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Breaking: Archdiocese of Cincinnati ends fees for ‘annulment’ process

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Staff Report

In a press release distributed to local media Friday morning, the Archdiocese of Cincinnati has announced it will no longer charge for proceedings of marriage cases.

Commonly called annulments, a marriage case is the tribunal process where a marriage is investigated to see if it was valid from the start. If a marriage is declared null, then the persons involved may be free to enter into a valid marriage in the church.

The full release appears below:

FOR IMMEDIATE RELEASE  
September 11, 2015  
ARCHDIOCESE TO HALT MARRIAGE CASE FEES  

In response to reforms announced by Pope Francis on Tuesday, the Archdiocese of Cincinnati is eliminating the fees charged for marriage cases – the Tribunal process of seeking to have a marriage declared invalid. The change, effective Monday, Sept. 14, applies not only to new cases but also to anyone who has been paying on an installment basis for a case already concluded or for a case still in progress.

Mercy Sister Victoria Vondenberger, Director of the Tribunal for the Archdiocese of Cincinnati, said she is grateful for the elimination of fees. She is hopeful that the changes in procedures announced by Pope Francis, which take effect December 8, will enable the Tribunal to process cases in less time to better serve the people whose lives await those decisions.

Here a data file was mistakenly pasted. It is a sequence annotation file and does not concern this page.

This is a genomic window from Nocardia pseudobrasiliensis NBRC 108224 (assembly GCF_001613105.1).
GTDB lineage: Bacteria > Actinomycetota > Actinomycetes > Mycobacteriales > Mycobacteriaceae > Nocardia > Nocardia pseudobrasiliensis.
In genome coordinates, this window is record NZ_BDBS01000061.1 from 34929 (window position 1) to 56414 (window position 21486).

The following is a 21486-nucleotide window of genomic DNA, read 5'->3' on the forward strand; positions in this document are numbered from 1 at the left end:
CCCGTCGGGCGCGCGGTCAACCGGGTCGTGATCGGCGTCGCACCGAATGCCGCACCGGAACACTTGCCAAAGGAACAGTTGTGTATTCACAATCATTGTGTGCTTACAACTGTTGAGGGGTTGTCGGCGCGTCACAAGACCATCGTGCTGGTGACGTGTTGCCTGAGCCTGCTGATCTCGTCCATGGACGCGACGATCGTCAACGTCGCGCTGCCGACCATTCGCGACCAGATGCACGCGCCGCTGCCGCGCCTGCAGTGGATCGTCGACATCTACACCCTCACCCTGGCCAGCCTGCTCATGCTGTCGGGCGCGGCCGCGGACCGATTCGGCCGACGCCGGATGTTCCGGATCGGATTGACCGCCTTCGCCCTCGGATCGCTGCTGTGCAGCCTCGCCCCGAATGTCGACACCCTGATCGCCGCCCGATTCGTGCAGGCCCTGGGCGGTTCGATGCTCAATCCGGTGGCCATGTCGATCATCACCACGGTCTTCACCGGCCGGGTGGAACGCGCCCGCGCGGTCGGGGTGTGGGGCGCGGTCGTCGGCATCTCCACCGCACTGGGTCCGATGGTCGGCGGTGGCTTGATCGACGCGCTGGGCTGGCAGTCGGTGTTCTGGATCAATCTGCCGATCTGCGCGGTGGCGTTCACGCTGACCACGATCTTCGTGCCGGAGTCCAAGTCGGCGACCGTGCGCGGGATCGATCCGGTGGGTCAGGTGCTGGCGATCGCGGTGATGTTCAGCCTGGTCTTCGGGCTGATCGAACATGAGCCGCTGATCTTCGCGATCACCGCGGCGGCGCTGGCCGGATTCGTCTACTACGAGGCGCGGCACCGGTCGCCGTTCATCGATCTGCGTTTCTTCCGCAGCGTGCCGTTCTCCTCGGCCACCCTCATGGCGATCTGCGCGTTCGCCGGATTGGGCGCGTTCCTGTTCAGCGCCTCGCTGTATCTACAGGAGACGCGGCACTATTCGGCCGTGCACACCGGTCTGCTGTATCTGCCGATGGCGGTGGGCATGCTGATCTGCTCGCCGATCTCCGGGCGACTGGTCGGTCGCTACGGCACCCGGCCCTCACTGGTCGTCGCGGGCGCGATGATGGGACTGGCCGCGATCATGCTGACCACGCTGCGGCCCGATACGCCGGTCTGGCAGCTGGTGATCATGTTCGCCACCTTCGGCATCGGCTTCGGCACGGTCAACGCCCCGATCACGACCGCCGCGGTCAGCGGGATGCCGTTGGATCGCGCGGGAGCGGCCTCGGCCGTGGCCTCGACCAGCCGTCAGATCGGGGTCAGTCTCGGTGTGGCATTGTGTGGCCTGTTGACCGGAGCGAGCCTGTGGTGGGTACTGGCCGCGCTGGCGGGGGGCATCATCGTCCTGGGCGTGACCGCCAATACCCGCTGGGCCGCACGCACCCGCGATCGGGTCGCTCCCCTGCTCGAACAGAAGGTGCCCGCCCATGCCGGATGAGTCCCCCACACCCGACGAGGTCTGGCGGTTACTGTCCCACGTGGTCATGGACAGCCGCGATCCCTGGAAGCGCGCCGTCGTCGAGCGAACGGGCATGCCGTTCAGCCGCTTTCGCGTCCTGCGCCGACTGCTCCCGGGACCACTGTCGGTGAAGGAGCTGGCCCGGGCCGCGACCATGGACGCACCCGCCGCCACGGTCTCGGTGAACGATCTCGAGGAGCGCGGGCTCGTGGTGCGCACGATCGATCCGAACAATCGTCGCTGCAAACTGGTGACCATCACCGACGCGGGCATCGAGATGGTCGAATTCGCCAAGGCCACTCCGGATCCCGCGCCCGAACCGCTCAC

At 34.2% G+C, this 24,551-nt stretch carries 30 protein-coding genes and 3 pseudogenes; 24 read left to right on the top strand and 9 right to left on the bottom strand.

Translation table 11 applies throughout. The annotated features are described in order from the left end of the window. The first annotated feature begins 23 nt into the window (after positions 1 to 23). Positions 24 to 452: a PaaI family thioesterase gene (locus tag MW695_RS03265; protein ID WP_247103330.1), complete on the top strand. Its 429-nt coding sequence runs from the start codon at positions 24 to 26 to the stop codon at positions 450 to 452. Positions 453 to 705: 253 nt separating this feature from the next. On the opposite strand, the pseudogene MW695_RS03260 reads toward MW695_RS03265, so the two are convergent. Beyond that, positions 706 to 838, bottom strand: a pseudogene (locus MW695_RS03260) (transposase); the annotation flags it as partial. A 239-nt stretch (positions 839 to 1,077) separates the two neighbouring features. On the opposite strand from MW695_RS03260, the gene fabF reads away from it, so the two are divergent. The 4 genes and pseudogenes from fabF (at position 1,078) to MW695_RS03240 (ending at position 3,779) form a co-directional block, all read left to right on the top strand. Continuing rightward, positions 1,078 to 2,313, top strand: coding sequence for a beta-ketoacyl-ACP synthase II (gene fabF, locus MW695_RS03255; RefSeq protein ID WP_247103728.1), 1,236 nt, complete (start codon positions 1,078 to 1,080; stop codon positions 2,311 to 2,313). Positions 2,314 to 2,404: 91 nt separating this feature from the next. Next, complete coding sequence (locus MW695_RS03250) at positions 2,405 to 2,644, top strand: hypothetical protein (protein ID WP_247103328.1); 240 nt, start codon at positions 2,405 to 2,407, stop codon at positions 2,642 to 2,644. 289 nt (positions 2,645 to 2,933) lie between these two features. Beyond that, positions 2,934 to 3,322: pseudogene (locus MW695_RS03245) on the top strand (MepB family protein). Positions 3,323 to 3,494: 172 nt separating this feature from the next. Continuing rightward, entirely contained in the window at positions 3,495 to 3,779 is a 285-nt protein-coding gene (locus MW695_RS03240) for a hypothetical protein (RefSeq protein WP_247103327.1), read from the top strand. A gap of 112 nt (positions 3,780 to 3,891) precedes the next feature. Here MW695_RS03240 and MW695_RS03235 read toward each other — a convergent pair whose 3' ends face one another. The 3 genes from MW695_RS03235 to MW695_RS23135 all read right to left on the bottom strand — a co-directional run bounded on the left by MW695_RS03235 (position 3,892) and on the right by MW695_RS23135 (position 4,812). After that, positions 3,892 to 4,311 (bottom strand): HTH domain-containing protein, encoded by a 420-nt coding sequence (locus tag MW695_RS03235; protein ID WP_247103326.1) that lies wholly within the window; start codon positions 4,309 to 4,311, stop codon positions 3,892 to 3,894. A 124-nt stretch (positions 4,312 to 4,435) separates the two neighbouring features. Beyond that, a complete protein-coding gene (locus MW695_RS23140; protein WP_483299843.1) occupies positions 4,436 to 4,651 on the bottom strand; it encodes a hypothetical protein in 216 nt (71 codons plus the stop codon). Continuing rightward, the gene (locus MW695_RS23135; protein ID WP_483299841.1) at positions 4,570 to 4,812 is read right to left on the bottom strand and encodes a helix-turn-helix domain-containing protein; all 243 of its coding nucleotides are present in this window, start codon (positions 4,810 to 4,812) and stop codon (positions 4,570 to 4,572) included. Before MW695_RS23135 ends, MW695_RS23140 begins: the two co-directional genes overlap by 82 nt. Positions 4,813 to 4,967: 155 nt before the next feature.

The fee for a formal declaration of nullity in the Archdiocese of Cincinnati has been $300, about one fifth of the actual cost of the case. However, arrangements were always made for someone who could not afford the expense. For what is called a “lack of form” case, meaning a Catholic did not get married before a priest or deacon and two witnesses, the fee has been $35.

The Roman Catholic Archdiocese of Cincinnati is the 38th largest Catholic diocese in the country, with almost 500,000 Catholics, and has the sixth largest network of Catholic schools in terms of enrollment. The 19-county territory includes 211 parishes and 111 Catholic primary and secondary schools.

Posted Sept. 11, 2015

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